I felt I learnt a lot on this module because both you and your colleague are research-active and you brought recent examples from your studies into your teaching that helped us understand complicated economic concepts.
Student, Economics module
EC104: Quantitative Methods for Economics and Finance, Level 4, Module Leader
EC201: Intermediate Microeconomics, Level 5, Module Leader
DB201 (Research Methods), Level 5, Module Leader
DB250: Cross-Cultural Research and Professional Skills, Level 5, Module Leader
FN285: Financial Modelling and Dealing, Level 5, Module Leader
Contribution to dissertation supervision in DB361: Dissertations, Level 6 and teaching, EC301: Contemporary Economic Issues.
Previous Teaching Experience
Senior Lecturer in Economics & Quantitative Methods for Business, London Metropolitan Business School, London Metropolitan University, September 2011-August 2015.
- Microeconomics (Module Leader), 4.7/5 average student satisfaction
Students' descriptions of the good features of the module: 'passionate, helpful, engaged teacher; the lecturer made it easy to understand and enjoyable for all students'.
- Business and Economic Research, 3rd year (Module Leader), 4.8/5 average student satisfaction
- Business Decision Making, developed and implemented new methods of teaching and assessment to reflect changes in quantitative research
- International Business Strategy and the Global Economy
- Managing Information and Accounting
- Understanding Information
- Quantitative Methods for Accountants 1
- UG Economics dissertations supervision
- Business Economics (Module Leader)
- Business Innovation and Creative Entrepreneurship (Module Leader)
- Contribution to: Doctorate of Business Administration Research Methods Toolkit module (use of SPSS; Case Study research); Research Methods in Employment Studies and International HRM; Consultancy Change and Professional Development
- Contribution to: Organisational Research in International and Cross-Cultural Contexts
- Marketing Research
Teaching Award Nominee, Students' Union Awards 2014
Excerpt from a student testimony, "Dear Eugenia, no matter how much I thank you, it won't be enough to express what you've done for myself and the other students in the class. I was there to witness all your hard work, passion to help, time and effort..."
Staff Excellence Award, BSc International Business 2014
External Evaluator: UG Economics & Business Economics, University of Hertfordshire, 2015
Lecturer in Economics (HPL), London Metropolitan Business School, London Metropolitan University, September 2010 - August 2011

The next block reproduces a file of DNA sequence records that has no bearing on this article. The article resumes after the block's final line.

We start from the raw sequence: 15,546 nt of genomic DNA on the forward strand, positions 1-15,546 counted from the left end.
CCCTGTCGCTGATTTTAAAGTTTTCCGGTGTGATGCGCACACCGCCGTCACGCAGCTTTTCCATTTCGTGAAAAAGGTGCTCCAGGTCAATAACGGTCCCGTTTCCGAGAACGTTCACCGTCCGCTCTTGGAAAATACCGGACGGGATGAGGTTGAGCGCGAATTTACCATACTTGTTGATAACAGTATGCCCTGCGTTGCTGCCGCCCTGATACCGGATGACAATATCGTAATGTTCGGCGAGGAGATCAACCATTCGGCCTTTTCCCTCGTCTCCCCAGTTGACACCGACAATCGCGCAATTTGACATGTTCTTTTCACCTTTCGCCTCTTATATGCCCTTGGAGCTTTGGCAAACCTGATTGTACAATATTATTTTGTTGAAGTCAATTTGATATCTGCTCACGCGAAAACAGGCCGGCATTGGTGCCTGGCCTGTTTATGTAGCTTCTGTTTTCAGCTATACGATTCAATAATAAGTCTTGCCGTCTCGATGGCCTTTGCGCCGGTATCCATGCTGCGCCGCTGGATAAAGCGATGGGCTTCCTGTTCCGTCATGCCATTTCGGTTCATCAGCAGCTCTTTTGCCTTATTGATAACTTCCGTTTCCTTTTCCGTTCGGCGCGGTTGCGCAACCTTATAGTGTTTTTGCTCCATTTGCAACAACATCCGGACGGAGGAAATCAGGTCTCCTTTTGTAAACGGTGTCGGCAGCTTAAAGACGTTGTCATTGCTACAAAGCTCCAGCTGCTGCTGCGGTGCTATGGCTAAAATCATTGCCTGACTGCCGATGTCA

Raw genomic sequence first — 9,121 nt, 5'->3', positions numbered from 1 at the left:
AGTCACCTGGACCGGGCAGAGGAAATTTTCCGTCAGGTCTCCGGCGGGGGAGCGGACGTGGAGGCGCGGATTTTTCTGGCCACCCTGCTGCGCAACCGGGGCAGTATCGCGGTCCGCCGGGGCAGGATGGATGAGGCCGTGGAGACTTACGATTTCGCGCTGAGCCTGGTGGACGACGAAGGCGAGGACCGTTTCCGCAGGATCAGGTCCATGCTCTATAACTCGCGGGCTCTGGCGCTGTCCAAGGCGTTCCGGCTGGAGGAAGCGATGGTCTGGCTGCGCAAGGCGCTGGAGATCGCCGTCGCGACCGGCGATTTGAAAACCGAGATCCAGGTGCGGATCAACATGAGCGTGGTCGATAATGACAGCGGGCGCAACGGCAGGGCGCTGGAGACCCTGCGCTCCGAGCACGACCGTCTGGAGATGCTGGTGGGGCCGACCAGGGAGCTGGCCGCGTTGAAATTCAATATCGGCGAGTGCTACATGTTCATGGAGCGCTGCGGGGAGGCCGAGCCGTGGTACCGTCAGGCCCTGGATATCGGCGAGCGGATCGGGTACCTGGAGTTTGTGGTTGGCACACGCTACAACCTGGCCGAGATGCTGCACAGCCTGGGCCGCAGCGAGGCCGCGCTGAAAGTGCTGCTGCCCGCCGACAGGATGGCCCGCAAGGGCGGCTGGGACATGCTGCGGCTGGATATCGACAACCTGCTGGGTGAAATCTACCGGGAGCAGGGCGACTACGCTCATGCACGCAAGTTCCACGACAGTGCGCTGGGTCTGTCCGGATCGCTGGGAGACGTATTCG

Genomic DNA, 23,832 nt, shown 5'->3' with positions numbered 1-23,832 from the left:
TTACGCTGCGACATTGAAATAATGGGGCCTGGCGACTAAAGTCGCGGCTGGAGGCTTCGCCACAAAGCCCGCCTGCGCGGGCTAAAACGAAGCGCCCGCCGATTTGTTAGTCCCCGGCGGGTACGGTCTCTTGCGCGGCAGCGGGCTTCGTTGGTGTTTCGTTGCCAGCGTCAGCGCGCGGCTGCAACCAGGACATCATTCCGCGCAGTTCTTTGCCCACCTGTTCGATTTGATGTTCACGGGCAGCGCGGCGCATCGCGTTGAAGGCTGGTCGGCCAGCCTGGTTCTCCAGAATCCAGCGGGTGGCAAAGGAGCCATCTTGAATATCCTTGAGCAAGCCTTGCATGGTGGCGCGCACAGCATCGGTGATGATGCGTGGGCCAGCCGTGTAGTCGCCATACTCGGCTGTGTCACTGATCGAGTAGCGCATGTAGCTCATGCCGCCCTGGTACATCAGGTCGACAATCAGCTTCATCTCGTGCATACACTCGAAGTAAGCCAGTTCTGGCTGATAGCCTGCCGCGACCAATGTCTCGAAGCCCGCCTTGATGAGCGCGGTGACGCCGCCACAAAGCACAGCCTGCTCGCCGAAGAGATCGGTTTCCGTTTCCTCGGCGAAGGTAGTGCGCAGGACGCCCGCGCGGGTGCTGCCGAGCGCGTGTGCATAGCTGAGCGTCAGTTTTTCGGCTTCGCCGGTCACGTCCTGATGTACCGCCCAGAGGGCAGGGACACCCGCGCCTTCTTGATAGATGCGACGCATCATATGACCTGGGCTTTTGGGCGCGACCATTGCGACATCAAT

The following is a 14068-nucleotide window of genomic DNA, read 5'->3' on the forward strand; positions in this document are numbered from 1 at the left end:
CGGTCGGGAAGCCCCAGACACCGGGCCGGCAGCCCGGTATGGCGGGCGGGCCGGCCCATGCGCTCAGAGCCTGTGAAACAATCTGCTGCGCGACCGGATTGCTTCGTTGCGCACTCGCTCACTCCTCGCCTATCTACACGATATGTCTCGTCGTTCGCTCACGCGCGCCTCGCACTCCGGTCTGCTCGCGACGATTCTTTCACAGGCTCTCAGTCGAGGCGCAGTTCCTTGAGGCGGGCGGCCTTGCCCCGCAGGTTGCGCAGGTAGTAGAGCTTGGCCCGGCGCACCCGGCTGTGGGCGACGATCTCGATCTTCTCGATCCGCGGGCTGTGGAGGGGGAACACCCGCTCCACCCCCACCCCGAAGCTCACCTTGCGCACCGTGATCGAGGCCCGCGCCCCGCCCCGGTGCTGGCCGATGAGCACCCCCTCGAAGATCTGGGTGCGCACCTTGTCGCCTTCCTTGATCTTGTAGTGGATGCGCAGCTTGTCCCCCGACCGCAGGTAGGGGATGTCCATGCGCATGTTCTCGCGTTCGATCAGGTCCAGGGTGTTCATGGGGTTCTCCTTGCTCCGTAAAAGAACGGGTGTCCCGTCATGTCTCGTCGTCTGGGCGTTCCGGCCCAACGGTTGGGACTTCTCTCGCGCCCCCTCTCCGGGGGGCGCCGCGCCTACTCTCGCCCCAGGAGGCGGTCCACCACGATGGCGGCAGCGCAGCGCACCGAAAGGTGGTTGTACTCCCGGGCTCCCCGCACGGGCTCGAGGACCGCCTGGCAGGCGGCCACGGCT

- Empirical Methods in Economics
- Labour Economics
- Competitive Environment
- International Business Quantitative Report (Module co-leader, contributed to the module's design to incorporate research into teaching)
- UG dissertations supervision
- MA dissertations supervision
Visiting Lecturer, Roehampton University, January 2009 - June 2010
- Quantitative Methods for Data Collection and Analysis,
ESRC accredited MA in Research Methods (Module Leader) (very high level of
Seminar tutor, European Institute, London School of Economics and Political Science, spring/summer 2007.
- Greece and South-East Europe: Governance, Economy and Foreign Policy (PG level)
Seminar tutor, Department of Economics, University of Sussex, spring/summer 2004
- Economic Development (UG level)
- Contribution to: Research Methods (PG level)
9 Jan 2012 → 31 Jul 2013
Award Date: 6 Nov 2013
9 Jan 2009 → 31 Jul 2011
Award Date: 12 Mar 2012
PhD, University of Athens, Department of Economics
15 Oct 1995 → 15 Dec 2000
Award Date: 5 Mar 2001
5 Nov 1992 → 15 Sep 1994
Award Date: 30 Oct 1994
Bachelor, University for National and World Economy
15 Sep 1988 → 23 Jun 1992
Award Date: 7 Jul 1992
Member of the Coordinating Committee for Bulgaria in the longitudinal SHARE study - Survey of Health, Ageing and Retirement in Europe , Bulgarian Academy of Sciences, Bulgaria15 Sep 2016 → 15 Sep 2021
Fellow, Higher Education Academy, UK2013 → …
- H Social Sciences (General)
- Labour migration
- Employment relations
- precarious work
- undocumented migration
- HA Statistics
- HB Economic Theory
Research output: Contribution to journal › Article
Research output: Contribution to journal › Article
Research output: Book/Report › Commissioned report
Research output: Chapter in Book/Conference proceeding with ISSN or ISBN › Chapter